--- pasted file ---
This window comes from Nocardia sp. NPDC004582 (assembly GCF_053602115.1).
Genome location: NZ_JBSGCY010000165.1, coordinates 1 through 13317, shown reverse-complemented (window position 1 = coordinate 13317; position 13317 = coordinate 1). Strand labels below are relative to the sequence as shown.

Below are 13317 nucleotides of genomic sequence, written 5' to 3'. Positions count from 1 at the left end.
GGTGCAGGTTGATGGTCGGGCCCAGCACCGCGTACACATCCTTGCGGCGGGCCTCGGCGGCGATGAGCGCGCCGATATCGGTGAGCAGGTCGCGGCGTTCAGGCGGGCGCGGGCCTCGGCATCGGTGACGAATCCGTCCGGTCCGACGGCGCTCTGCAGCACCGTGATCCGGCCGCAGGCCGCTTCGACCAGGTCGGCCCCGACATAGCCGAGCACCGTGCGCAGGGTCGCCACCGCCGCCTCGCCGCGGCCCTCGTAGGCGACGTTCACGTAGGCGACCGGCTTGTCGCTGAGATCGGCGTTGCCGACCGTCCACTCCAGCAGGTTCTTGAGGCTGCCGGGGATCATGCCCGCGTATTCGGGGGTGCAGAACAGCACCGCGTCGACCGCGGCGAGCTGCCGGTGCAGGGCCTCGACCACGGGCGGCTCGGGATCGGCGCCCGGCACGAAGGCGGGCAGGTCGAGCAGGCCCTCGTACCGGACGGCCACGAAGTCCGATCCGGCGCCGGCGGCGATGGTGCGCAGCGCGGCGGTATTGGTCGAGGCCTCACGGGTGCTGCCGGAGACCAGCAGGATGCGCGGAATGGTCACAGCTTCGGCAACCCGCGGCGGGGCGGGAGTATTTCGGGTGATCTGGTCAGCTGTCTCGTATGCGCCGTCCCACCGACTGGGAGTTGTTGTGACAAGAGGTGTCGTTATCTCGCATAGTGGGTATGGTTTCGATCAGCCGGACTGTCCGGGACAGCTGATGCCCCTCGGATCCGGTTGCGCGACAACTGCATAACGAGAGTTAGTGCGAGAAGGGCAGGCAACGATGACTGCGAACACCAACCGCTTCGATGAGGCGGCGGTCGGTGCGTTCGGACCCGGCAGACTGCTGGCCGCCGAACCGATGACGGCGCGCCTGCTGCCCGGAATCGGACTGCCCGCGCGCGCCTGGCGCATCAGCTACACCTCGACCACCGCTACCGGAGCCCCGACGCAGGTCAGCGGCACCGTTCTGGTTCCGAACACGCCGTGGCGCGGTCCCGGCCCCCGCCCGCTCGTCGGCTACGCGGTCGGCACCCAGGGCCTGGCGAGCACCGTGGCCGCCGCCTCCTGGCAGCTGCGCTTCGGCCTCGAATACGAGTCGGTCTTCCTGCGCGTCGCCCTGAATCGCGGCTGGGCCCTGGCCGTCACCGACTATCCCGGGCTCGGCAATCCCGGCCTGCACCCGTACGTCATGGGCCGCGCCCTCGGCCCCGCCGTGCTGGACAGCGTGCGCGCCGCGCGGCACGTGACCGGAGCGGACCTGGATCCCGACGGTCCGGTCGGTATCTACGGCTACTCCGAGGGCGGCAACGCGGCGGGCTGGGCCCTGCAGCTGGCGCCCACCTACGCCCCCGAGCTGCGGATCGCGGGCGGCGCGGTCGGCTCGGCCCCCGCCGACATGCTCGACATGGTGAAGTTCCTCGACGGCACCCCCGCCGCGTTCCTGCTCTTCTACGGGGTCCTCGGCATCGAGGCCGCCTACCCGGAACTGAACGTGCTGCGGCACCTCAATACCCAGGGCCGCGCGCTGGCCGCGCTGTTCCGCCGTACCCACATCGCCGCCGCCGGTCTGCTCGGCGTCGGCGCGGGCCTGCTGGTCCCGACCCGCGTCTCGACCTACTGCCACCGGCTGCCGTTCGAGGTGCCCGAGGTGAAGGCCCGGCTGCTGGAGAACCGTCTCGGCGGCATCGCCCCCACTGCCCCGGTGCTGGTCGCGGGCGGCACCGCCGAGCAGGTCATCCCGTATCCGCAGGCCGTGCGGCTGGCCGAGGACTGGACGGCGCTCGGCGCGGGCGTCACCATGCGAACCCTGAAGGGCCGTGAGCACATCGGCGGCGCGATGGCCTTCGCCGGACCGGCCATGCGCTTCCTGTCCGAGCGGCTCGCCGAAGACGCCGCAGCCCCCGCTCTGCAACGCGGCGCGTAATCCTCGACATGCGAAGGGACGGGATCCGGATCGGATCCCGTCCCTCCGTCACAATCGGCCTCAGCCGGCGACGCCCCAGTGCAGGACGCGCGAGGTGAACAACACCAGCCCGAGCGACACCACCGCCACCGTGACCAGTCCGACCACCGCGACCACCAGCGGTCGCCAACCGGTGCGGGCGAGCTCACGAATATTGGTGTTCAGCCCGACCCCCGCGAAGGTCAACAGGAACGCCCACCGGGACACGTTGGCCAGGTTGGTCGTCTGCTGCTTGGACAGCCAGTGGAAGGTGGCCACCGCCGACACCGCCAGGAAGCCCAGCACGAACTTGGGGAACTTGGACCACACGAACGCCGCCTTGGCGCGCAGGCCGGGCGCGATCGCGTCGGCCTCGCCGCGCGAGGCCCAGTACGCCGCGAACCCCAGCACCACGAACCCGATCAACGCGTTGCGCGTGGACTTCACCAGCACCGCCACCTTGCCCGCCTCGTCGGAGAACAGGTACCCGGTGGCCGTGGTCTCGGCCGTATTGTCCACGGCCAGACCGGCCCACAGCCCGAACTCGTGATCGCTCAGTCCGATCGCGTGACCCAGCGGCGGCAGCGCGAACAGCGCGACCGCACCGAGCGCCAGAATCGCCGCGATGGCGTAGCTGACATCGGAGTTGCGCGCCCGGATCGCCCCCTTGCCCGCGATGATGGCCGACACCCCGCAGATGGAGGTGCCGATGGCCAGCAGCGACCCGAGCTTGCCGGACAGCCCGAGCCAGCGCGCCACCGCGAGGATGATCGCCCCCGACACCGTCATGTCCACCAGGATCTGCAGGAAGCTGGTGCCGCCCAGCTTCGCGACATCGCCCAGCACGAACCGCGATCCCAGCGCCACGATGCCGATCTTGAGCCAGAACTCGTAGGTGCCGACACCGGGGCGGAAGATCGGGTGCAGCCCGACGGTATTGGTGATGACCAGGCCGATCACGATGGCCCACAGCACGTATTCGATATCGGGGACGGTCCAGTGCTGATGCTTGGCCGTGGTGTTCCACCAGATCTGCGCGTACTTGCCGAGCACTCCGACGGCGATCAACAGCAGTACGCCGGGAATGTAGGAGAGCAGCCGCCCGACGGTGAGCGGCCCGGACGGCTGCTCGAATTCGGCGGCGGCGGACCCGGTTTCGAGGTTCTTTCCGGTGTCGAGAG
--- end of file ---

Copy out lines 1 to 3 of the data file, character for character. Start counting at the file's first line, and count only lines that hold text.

This window comes from Nocardia sp. NPDC004582 (assembly GCF_053602115.1).
Genome location: NZ_JBSGCY010000165.1, coordinates 1 through 13317, shown reverse-complemented (window position 1 = coordinate 13317; position 13317 = coordinate 1). Strand labels below are relative to the sequence as shown.

Below are 13317 nucleotides of genomic sequence, written 5' to 3'. Positions count from 1 at the left end.